Trayvon Martin, Jordan Davis, Eric Garner, Mike Brown and the Marketing of Black Fear
Yesterday, the parents and over 600 family members entered the cavernous building of the Friendly Temple Missionary Baptist Church on the west side of St. Louis to do what no family of an 18 year old ever expected to do. They entered to eulogize and bury their son, their brother, their grandson, their nephew, their cousin, their friend. The world watched and Leslie McSpadden, Michael Brown, Sr. and their respective spouses had to be yet another long list of parents doing what is the unnatural. WhY? And When will there be an end?
The past two weeks in my city have included protests met with tear gas, rubber bullets, militarized police, innocent and opportunists. There have been forums, marches, candlelight vigils, churches raided for Maalox and water, all because a white police officer shot ten rounds, landing six in the giant body of young Michael Brown, all because of his fear of a big black kid walking in the middle of the street. We watched in horror either on the television screen or in person as the First, Fourth, and Fifth Amendment Rights of citizens, protestors, and journalists were violated by the many officers of the 91 tiny jurisdictions in St. Louis County who descended on the modern apartheid village of Ferguson. Missouri.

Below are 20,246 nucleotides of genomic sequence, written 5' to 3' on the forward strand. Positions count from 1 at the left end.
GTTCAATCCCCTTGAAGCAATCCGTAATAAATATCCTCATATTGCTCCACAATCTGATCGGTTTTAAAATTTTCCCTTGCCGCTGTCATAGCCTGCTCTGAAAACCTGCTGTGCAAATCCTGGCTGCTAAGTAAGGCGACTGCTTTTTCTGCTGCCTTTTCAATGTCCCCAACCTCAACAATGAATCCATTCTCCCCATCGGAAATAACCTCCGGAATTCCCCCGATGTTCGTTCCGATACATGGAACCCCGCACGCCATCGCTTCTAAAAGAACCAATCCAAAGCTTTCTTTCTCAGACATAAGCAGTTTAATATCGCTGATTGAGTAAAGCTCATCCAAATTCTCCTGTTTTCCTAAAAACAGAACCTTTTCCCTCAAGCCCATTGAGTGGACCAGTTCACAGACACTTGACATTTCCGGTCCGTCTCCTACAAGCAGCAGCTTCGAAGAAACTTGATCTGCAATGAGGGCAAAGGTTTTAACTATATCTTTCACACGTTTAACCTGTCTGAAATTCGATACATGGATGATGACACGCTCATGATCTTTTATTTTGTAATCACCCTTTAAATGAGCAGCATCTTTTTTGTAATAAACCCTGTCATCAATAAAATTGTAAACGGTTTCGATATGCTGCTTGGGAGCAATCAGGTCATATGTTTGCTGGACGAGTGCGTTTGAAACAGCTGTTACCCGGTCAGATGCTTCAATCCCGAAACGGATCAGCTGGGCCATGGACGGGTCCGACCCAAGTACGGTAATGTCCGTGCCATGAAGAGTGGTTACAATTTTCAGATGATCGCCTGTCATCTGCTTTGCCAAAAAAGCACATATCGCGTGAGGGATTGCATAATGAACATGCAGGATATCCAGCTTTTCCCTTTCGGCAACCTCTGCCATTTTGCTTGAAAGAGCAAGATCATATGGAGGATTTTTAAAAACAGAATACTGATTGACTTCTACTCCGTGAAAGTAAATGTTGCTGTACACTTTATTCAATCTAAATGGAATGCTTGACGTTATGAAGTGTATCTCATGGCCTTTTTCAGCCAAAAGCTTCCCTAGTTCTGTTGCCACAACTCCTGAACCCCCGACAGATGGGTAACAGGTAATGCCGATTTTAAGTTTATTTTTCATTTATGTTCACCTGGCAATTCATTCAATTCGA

We saw young leaders stand on the streets, clergy stand in the middle, and mothers holding up signs. The blacks across the region and nation immediately felt a connection to what was happening for regardless of income level, amount of melanin, or zip code, black parents always fear entering the growing sorority of black mothers whose sons have been gunned down by cops or wannabe cops.
This did not just happen and if one is listening to the youth in Ferguson, it has been a long time coming. They have been crying out for the “respectable” ones to listen to them, despite their tattoos and their sagging pants. They have been demanding that we really listen to what has been happening to them in their community. The over policing and mistreatment by the majority white (50:3) police department, the clueless young white mayor of the 67.7% black town who denies there is a racial problem. The liberal whites who are scared to speak up and the racist whites who protested for the police officer – all without facing down rabid dogs, M16s, or police tanks or officers in riot gear.